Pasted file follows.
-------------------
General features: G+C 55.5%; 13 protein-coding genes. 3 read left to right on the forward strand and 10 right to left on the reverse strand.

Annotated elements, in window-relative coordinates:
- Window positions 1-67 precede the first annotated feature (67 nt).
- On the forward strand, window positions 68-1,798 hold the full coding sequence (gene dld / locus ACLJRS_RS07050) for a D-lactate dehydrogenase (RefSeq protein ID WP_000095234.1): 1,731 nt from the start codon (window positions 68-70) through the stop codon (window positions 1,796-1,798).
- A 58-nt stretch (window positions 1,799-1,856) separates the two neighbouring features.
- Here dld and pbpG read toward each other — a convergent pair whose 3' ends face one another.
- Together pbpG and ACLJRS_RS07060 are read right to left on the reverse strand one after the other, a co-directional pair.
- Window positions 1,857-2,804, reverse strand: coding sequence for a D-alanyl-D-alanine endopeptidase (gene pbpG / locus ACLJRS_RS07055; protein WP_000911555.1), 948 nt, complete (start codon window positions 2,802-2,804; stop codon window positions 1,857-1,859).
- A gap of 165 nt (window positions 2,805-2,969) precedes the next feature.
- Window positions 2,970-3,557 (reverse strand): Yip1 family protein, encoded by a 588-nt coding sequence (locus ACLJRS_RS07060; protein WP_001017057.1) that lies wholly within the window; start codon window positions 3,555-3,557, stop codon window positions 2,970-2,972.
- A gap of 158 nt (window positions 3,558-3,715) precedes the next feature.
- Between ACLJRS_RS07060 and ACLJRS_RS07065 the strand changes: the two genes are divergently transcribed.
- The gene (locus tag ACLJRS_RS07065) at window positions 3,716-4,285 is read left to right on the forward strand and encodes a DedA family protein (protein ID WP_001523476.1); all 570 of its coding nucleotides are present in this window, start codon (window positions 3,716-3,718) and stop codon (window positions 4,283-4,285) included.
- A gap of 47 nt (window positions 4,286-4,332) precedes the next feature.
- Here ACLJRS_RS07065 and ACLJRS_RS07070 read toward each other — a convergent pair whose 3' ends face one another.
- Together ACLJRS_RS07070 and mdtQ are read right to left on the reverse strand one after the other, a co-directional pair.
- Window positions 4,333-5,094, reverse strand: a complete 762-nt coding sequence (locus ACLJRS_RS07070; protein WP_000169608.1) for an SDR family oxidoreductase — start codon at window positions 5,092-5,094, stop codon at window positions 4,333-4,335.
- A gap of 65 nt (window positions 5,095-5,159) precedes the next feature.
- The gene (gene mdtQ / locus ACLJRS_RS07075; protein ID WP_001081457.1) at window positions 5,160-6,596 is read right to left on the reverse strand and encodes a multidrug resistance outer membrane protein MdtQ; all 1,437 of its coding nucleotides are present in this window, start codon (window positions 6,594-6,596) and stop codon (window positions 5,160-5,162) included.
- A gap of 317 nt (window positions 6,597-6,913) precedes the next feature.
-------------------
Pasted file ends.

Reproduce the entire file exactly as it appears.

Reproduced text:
General features: G+C 55.5%; 13 protein-coding genes. 3 read left to right on the forward strand and 10 right to left on the reverse strand.

Annotated elements, in window-relative coordinates:
- Window positions 1-67 precede the first annotated feature (67 nt).
- On the forward strand, window positions 68-1,798 hold the full coding sequence (gene dld / locus ACLJRS_RS07050) for a D-lactate dehydrogenase (RefSeq protein ID WP_000095234.1): 1,731 nt from the start codon (window positions 68-70) through the stop codon (window positions 1,796-1,798).
- A 58-nt stretch (window positions 1,799-1,856) separates the two neighbouring features.
- Here dld and pbpG read toward each other — a convergent pair whose 3' ends face one another.
- Together pbpG and ACLJRS_RS07060 are read right to left on the reverse strand one after the other, a co-directional pair.
- Window positions 1,857-2,804, reverse strand: coding sequence for a D-alanyl-D-alanine endopeptidase (gene pbpG / locus ACLJRS_RS07055; protein WP_000911555.1), 948 nt, complete (start codon window positions 2,802-2,804; stop codon window positions 1,857-1,859).
- A gap of 165 nt (window positions 2,805-2,969) precedes the next feature.
- Window positions 2,970-3,557 (reverse strand): Yip1 family protein, encoded by a 588-nt coding sequence (locus ACLJRS_RS07060; protein WP_001017057.1) that lies wholly within the window; start codon window positions 3,555-3,557, stop codon window positions 2,970-2,972.
- A gap of 158 nt (window positions 3,558-3,715) precedes the next feature.
- Between ACLJRS_RS07060 and ACLJRS_RS07065 the strand changes: the two genes are divergently transcribed.
- The gene (locus tag ACLJRS_RS07065) at window positions 3,716-4,285 is read left to right on the forward strand and encodes a DedA family protein (protein ID WP_001523476.1); all 570 of its coding nucleotides are present in this window, start codon (window positions 3,716-3,718) and stop codon (window positions 4,283-4,285) included.
- A gap of 47 nt (window positions 4,286-4,332) precedes the next feature.
- Here ACLJRS_RS07065 and ACLJRS_RS07070 read toward each other — a convergent pair whose 3' ends face one another.
- Together ACLJRS_RS07070 and mdtQ are read right to left on the reverse strand one after the other, a co-directional pair.
- Window positions 4,333-5,094, reverse strand: a complete 762-nt coding sequence (locus ACLJRS_RS07070; protein WP_000169608.1) for an SDR family oxidoreductase — start codon at window positions 5,092-5,094, stop codon at window positions 4,333-4,335.
- A gap of 65 nt (window positions 5,095-5,159) precedes the next feature.
- The gene (gene mdtQ / locus ACLJRS_RS07075; protein ID WP_001081457.1) at window positions 5,160-6,596 is read right to left on the reverse strand and encodes a multidrug resistance outer membrane protein MdtQ; all 1,437 of its coding nucleotides are present in this window, start codon (window positions 6,594-6,596) and stop codon (window positions 5,160-5,162) included.
- A gap of 317 nt (window positions 6,597-6,913) precedes the next feature.